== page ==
For Easter break, Dad allows me spend the night at my friend Lauren’s house. Lauren’s parents buy all the brand-name snacks like Doritos and Fruit Roll Ups. And they don’t nag us while we squeal over Dirty Dancing.
Dad’s hyper after I return home the next day. You’ve been away for more than an hour—eye roll—so you know this is how he’s going to behave.
“Jenny, you’re not going to believe what Daddy found this morning while you were at Lauren’s!”
I never ask what. I just wait for his words to terrorize the air.
He strides over to the front door and points to the spiny green mat outside. This was lying there, perfectly, outside our door.”
In the palm of his hand he holds a small tree branch. Tree branches fall all the time, right?
“Do you see it Jenny?”
I narrow my eyes in confusion. Nope.
“God left this for your Father! It’s a branch shaped exactly like a cross. Right outside our door. Laying there. Just like this! Can you imagine the odds of a tree branch blowing off in the shape of a perfect cross and landing dead center on our door mat!”
No but I can imagine what the authorities would say if they knew I lived here with you. Please let this be one of his 24-hour notions.
“This time your Father’s not giving up. Seven years ago when you were only a little girl, God came to me in a dream and told me his name. But I forgot it when I woke up. Well, I didn’t tell you but last week God came to your father again. But this time he kept me awake all night so I couldn’t forget. God said to me ‘Thomas, you must tell the people they can have whatever they want and do whatever they want. And my real name is Gabazar.’ He kept your Father awake all night repeating his name, Gabazar. And his message to the people.”
You know God doesn’t do things like that. Not that you have conversations with him. There was that dream about Jesus when you were 8 years old. But you didn’t go around telling everyone that Jesus gave you sparkly pastel fairy dust.
Hurry think of something to escape!
“Dad I have to finish my math assignment for tomorrow. I’ll be in my room if you need me.” At least he can’t check over math homework.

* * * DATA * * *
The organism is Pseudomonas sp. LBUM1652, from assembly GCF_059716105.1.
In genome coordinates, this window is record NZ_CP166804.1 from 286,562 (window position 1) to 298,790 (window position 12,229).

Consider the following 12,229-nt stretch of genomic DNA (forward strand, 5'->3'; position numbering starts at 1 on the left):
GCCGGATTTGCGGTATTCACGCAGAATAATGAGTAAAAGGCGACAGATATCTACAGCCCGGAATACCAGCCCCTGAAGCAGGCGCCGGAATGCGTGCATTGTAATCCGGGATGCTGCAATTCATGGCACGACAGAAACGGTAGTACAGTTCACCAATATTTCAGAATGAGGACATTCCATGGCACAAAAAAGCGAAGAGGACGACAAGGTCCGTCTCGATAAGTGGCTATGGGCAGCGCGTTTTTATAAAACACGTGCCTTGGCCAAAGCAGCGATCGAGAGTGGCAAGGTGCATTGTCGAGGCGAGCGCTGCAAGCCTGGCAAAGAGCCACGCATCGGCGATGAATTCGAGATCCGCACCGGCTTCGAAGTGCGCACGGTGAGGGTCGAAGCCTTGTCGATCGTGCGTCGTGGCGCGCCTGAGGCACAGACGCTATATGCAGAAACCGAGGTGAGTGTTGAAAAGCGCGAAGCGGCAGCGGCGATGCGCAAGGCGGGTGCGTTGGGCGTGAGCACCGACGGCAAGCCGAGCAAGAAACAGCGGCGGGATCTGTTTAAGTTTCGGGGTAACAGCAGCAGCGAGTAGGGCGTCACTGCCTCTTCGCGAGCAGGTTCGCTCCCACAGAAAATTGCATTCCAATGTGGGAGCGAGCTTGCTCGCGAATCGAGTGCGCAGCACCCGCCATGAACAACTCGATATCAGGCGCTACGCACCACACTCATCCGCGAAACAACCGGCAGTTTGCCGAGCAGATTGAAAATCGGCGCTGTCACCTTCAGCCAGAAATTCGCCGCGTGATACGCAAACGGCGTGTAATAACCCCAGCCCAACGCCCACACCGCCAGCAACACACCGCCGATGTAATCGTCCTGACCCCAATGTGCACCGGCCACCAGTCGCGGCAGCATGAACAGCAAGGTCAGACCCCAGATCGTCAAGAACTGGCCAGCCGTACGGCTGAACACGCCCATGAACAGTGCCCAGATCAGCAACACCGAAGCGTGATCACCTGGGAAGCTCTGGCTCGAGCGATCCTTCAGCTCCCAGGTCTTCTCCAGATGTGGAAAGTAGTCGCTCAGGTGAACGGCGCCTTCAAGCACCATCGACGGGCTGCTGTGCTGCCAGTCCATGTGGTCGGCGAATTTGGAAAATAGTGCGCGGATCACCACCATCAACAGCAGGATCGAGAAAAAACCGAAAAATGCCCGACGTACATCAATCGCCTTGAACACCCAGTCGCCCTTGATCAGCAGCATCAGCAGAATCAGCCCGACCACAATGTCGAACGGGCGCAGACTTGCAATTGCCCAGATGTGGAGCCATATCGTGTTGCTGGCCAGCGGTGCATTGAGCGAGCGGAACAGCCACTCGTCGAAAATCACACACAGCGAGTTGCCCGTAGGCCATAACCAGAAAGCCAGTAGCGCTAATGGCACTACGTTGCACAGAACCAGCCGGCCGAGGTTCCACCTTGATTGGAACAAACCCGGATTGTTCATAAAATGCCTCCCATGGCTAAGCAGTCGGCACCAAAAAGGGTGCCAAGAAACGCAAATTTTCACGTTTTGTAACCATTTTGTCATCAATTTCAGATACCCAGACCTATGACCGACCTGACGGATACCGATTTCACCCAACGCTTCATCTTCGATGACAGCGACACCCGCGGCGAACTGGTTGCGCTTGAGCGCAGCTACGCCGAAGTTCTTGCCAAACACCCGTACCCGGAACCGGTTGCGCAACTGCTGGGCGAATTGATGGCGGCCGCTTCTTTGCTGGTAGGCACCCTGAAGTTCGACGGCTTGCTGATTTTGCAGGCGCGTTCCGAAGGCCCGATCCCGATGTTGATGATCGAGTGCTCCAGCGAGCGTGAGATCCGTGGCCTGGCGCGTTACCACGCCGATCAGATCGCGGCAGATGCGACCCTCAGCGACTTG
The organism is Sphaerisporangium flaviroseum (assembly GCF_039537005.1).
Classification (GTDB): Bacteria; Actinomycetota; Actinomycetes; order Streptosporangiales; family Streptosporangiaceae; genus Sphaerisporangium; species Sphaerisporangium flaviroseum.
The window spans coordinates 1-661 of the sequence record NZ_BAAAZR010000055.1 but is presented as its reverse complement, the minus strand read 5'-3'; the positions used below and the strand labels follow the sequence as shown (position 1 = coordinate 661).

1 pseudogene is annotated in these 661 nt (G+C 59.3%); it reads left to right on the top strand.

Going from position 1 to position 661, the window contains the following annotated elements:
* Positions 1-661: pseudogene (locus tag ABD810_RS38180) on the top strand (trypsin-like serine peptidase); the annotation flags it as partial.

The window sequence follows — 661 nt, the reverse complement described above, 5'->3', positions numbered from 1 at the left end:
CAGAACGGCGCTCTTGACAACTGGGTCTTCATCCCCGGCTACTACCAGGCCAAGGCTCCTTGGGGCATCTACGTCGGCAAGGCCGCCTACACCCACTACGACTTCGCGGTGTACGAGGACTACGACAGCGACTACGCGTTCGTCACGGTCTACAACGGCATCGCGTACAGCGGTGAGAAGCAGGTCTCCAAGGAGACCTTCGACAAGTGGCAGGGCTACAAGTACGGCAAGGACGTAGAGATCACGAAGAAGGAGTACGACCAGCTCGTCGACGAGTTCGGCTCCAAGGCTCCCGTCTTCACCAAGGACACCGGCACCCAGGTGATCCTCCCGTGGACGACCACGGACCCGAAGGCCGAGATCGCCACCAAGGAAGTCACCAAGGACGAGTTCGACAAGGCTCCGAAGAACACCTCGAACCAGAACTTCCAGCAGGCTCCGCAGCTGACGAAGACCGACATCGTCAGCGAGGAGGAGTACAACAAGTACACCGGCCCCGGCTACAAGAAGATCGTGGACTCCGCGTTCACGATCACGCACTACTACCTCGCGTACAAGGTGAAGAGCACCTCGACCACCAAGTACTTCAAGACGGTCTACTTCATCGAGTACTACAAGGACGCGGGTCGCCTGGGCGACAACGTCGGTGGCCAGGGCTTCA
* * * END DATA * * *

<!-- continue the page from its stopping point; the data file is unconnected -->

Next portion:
Despite my breath of relief for the afternoon, I am wrong.
The branch shaped like a cross doesn’t turn out to be one his 24-hour notions.
“Jenny, Daddy’s worried about just leaving this cross lying around when we leave the house. I mean what if this place burned down. I need a way to protect it and display it. I want to have a giant wooden cross carved, and then I’ll whittle out a special opening for this one to fit in.”
Dad traces the curves of the branch with his index finger as if he’s mentally measuring. Hatching his plan.
“That way, when I walk through the streets bringing God’s message to the people, I can carry this.”
You can divorce your parents, right? He can’t be serious. This is far even for him.
“You know they’re probably going to kill your Father, right?”
Who, the voices in your head?
“They always kill people who tell the truth. Your Father will die a martyr. I can’t help it. God chose me. He chose Moses once and now he chose your Father. We are the first two of God’s new chosen people, the Gabazarians.” Refusing to look at him, I lower my gaze, counting bits of carpet pile—praying that the real God will send my real Father to rescue me.
Convinced of his calling, Dad hand-writes what he calls an official church document for the Gabazarians. He brings the document to the notary, and hangs it with a single blue tack in our kitchen near the cordless phone.
“Jenny. I want you to record a new message on the answering for Daddy because you have a much better voice. Here you go. I wrote it all out for you exactly as I want you to say it.”
I reluctantly accept the loose-leaf sheet he hands me. I shake as I read the words, “Hello, you’ve reached the home of the Gabazarians, God’s new chosen people. We’re not home at the moment. So please leave a message, and we will get back to you shortly.”
Please leave a message with the number of someone who will save me. This man can’t be your Father. He just can’t.
I don’t know how I utter these words with such clarity. But I do. Because I have to.